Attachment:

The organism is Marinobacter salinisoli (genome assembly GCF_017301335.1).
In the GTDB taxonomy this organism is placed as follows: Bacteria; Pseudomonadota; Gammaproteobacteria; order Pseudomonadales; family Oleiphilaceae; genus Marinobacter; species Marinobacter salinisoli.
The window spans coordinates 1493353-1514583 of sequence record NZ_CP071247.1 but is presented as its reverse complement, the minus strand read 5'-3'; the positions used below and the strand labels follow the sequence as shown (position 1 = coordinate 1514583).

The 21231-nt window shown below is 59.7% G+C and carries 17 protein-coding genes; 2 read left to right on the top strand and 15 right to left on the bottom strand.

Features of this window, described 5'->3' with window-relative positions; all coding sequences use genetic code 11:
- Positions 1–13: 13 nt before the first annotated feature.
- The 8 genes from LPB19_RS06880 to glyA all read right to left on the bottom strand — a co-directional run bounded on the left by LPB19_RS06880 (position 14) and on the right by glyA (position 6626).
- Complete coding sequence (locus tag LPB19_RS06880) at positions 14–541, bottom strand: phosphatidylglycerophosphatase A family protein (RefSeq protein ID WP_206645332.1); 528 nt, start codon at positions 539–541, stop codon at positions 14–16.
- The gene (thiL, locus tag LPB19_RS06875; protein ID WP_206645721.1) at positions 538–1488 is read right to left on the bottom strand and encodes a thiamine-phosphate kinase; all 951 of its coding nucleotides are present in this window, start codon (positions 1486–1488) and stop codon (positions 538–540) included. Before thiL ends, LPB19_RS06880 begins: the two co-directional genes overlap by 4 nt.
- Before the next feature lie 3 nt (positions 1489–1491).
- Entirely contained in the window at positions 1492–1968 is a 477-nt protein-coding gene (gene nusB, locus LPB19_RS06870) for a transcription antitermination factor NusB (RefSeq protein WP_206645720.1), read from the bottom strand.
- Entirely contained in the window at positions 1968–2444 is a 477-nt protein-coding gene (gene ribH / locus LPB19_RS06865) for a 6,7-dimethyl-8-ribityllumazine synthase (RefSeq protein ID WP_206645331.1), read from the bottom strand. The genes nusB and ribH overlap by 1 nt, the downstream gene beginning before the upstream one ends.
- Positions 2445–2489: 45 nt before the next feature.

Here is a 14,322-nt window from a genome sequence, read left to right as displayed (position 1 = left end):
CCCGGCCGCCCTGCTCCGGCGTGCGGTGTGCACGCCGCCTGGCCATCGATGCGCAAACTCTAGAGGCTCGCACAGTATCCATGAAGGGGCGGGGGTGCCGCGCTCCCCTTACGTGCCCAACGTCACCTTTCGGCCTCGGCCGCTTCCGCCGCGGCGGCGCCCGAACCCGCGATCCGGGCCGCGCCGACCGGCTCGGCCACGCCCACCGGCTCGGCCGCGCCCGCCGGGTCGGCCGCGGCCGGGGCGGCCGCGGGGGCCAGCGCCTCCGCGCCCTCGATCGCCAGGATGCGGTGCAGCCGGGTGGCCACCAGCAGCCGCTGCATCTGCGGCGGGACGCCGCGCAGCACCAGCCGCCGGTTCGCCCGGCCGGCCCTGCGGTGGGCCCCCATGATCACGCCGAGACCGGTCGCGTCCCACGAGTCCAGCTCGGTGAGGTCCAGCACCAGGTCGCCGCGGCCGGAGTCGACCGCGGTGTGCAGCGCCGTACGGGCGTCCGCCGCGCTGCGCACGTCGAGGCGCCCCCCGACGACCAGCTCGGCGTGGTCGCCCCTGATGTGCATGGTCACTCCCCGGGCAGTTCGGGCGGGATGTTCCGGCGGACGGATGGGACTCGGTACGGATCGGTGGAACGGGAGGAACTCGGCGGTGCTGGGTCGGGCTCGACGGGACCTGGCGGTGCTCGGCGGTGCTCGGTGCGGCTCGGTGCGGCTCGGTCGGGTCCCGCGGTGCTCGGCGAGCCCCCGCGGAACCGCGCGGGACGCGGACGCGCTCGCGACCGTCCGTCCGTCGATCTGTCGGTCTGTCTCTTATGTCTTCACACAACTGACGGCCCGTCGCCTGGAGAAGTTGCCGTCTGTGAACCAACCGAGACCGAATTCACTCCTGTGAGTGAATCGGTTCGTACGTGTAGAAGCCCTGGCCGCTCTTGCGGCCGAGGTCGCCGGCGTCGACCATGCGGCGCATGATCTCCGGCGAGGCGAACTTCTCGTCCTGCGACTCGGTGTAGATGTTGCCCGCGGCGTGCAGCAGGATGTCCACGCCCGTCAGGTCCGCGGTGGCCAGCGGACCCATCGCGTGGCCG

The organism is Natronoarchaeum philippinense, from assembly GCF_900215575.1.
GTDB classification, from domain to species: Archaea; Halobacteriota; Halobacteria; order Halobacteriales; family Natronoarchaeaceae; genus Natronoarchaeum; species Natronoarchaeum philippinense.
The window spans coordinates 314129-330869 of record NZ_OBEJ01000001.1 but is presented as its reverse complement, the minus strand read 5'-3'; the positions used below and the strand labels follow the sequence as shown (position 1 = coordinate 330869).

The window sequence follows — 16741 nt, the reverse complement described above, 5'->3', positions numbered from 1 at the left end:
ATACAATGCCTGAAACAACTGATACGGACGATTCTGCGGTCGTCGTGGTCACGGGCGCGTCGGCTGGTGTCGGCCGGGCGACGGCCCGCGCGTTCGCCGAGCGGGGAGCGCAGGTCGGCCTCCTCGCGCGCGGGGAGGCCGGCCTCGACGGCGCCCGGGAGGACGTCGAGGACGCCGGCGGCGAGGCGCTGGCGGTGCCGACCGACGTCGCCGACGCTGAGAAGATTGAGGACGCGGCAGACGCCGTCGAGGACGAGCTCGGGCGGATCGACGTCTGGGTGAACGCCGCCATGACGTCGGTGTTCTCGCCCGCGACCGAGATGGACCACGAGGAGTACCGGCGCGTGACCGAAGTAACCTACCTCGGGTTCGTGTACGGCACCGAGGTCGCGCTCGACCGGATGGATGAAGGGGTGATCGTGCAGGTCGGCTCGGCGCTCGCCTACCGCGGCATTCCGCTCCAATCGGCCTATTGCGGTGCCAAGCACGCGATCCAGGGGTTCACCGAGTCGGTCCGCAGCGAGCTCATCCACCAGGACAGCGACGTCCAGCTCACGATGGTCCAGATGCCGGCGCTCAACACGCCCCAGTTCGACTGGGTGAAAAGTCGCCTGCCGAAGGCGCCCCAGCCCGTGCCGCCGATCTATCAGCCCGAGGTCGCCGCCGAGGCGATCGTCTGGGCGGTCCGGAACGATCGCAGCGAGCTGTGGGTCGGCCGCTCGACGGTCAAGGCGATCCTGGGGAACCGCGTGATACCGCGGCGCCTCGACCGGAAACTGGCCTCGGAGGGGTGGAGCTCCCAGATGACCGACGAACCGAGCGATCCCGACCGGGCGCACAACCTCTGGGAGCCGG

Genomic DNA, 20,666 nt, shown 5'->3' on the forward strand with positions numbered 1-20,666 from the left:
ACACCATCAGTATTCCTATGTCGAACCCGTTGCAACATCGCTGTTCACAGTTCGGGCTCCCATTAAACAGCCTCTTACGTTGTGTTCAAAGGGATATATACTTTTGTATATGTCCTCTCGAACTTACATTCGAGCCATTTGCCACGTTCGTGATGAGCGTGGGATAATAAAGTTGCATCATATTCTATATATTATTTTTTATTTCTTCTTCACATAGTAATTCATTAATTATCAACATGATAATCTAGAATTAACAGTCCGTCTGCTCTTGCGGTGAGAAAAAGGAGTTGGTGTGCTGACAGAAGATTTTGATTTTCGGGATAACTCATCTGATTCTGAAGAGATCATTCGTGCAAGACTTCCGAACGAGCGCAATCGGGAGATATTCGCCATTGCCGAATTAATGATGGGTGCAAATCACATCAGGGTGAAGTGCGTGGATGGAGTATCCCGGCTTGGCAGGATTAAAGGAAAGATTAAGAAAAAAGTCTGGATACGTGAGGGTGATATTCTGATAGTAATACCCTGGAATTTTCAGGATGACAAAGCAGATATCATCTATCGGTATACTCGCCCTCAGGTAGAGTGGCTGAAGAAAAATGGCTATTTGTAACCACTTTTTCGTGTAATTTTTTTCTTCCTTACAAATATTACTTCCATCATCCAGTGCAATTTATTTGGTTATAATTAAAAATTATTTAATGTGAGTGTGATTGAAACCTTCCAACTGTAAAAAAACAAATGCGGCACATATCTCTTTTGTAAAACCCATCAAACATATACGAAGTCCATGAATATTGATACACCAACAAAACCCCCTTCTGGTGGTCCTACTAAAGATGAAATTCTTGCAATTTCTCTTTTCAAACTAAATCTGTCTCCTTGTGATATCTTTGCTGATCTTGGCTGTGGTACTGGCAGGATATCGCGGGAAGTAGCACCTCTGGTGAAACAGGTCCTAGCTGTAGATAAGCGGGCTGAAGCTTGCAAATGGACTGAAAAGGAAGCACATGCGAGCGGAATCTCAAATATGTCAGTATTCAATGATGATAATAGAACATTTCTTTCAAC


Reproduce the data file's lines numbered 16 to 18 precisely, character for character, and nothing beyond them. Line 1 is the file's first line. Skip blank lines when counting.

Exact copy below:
The organism is Natronoarchaeum philippinense, from assembly GCF_900215575.1.
GTDB classification, from domain to species: Archaea; Halobacteriota; Halobacteria; order Halobacteriales; family Natronoarchaeaceae; genus Natronoarchaeum; species Natronoarchaeum philippinense.
The window spans coordinates 314129-330869 of record NZ_OBEJ01000001.1 but is presented as its reverse complement, the minus strand read 5'-3'; the positions used below and the strand labels follow the sequence as shown (position 1 = coordinate 330869).